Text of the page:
Australia wants to use carbon credits assigned to developed economies under the Kyoto Protocol, a precursor climate accord, to meet its greenhouse gas targets under the Paris accord. Britain, Germany, New Zealand and others have ruled out such an approach, saying it undermines the spirit of the Paris deal.
Labor is yet to decide on the emissions reduction target it will take to the next election, and has refused to back its previous target of slashing emissions by 45 per cent by 2020.
Mr Albanese said “international action” was needed to tackle climate change and that “Australia alone cannot deal with it”.
He also attacked Prime Minister Scott Morrison, who is preparing to fly home from Hawaii after cutting his family holiday short following the death of two firefighters, for his handling of the disaster.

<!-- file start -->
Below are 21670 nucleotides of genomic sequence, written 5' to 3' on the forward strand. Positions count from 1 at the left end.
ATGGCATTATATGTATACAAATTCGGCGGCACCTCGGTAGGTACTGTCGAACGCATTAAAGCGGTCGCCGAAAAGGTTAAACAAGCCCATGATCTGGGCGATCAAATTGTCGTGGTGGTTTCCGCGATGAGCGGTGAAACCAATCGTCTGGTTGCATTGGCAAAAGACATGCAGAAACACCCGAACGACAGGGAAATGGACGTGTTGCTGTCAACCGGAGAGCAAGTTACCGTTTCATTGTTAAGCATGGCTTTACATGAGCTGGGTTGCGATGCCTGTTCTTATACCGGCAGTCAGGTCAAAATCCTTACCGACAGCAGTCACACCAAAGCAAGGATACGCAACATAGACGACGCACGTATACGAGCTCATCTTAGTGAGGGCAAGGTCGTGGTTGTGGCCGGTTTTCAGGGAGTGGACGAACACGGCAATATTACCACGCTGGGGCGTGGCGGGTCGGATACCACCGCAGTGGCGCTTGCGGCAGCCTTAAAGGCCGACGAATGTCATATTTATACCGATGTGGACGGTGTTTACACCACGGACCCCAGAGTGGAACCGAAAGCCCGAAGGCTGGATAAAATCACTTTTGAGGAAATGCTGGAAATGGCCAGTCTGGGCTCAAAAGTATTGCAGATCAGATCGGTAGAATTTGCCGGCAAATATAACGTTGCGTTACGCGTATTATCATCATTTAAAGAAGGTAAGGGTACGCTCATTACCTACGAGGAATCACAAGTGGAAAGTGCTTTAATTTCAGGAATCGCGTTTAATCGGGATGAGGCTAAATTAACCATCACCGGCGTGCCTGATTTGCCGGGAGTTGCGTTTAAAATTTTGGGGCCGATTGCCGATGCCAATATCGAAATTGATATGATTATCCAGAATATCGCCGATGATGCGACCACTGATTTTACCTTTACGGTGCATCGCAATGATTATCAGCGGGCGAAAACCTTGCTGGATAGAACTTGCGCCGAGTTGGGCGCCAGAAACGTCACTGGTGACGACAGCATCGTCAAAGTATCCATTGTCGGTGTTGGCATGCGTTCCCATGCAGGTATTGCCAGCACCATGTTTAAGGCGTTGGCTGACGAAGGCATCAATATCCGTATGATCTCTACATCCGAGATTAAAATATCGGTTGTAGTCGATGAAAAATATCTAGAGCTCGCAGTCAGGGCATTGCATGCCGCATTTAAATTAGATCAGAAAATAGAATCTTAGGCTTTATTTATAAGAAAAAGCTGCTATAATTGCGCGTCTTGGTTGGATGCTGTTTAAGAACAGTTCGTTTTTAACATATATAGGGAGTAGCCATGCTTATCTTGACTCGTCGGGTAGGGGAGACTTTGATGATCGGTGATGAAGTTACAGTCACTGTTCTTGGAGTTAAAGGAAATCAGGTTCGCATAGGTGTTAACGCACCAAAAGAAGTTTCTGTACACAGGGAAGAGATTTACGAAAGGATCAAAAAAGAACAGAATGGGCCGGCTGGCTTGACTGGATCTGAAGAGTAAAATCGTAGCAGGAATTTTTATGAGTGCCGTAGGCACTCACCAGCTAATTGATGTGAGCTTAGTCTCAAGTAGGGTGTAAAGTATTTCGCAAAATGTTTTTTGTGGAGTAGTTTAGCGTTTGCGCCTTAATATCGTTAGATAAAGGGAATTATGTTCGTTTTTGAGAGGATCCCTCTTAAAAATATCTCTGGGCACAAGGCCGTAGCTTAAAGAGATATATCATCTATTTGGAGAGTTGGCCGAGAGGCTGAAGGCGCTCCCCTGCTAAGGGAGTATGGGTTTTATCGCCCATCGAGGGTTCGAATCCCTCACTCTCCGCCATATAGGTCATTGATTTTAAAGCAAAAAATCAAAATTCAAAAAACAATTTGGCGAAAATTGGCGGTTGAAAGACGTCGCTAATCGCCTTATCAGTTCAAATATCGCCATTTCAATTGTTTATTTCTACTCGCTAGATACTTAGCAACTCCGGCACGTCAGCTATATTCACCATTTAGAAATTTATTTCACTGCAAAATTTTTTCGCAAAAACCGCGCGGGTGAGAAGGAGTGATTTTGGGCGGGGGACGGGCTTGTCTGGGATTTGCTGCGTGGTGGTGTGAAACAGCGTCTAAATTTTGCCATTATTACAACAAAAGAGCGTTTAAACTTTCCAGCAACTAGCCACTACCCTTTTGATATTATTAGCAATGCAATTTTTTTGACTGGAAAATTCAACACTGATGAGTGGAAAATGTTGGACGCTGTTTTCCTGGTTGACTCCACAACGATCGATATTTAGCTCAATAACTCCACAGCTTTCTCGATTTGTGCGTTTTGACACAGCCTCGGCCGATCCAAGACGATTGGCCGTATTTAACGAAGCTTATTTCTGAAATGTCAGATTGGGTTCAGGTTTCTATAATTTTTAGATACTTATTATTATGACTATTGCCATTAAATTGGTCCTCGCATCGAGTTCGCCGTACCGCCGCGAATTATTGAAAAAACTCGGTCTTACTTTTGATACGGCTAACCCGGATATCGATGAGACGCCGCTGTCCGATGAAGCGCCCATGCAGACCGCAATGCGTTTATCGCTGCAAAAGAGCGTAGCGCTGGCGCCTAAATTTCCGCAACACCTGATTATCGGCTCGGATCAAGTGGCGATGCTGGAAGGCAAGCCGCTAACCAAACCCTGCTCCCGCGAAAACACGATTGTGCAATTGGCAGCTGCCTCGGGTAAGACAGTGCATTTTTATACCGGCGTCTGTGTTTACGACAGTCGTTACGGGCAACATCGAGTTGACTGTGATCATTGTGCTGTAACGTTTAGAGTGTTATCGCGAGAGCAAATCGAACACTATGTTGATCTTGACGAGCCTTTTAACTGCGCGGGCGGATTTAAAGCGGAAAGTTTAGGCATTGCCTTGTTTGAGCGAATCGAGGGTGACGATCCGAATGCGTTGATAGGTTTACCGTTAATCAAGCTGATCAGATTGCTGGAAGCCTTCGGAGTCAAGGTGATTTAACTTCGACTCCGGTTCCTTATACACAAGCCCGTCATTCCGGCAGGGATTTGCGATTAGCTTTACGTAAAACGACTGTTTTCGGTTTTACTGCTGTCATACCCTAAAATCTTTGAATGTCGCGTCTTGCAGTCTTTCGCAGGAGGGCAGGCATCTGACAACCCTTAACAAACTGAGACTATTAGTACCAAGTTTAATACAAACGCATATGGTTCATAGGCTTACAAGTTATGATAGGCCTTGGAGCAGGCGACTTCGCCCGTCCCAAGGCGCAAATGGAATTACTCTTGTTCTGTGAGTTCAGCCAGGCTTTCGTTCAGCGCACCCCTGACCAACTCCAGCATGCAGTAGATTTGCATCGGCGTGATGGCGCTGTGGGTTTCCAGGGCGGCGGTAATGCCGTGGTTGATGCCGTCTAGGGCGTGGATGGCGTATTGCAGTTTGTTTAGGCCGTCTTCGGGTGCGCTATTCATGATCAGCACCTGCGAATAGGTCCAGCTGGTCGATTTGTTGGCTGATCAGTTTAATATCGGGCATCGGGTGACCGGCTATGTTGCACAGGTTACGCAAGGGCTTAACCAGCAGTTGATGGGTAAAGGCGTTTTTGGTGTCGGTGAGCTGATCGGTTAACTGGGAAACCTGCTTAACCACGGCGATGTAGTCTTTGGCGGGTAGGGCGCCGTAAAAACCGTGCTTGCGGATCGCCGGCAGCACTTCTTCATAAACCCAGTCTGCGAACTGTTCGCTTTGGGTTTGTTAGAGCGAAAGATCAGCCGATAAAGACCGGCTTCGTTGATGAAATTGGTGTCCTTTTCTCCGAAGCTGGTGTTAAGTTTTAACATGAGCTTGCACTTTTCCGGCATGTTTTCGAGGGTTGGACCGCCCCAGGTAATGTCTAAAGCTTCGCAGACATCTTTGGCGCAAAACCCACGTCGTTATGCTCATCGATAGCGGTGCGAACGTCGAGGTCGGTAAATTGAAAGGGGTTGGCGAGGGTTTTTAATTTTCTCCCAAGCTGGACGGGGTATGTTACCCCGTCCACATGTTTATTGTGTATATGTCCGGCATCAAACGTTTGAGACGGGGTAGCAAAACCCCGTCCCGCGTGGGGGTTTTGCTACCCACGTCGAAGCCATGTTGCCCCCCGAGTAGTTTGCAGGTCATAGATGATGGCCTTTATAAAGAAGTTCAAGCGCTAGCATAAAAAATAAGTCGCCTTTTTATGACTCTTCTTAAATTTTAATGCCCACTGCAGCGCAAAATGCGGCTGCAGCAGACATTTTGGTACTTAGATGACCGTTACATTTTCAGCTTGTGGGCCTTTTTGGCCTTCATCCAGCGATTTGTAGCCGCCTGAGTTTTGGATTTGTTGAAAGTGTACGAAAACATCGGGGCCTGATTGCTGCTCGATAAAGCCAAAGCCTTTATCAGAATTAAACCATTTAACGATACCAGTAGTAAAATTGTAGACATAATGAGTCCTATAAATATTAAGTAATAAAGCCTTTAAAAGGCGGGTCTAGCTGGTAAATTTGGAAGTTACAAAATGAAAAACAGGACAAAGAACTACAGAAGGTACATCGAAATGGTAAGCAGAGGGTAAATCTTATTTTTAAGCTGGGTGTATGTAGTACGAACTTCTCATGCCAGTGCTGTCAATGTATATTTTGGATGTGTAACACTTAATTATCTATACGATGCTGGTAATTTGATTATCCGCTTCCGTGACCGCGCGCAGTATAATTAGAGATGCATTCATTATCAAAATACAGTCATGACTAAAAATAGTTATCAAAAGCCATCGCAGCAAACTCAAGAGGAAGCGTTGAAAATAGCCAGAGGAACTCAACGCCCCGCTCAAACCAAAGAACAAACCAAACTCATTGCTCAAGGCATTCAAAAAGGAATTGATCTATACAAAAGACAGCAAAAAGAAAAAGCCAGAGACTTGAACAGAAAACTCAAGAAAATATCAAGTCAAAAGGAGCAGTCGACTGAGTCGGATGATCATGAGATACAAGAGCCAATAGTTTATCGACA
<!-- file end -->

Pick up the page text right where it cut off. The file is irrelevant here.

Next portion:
“The problem with this government is that it does not seem to be prepared to acknowledge that this is not business as usual”, he said.
Asked if he endorsed the climate protests including the crowd moved on by police, with some protesters arrested, outside Mr Morrison’s residence in Kirribilli on Friday, Mr Albanese said he supported “peaceful protest” as a way for people to “put forward their view”.
“People are worried about climate change and they are right to be,” he said.
Mr Albanese said he would be prepared to put additional federal funding into emergency management and fire fighting if he became prime minister.
ANU Climate Change Institute director Mark Howden said the Australian public’s expectation of government action to address man-made climate change and its consequences was not being met.
“The government needs to put in place a price on carbon,” Professor Howden said.
“Every economist I speak to says it’s the most efficient and effective way to lower emissions and in particular look at things that are going to generate a win-win.”
He said this would enable the creation of new, high-tech industries and job opportunities that “take us forwards rather than backwards”.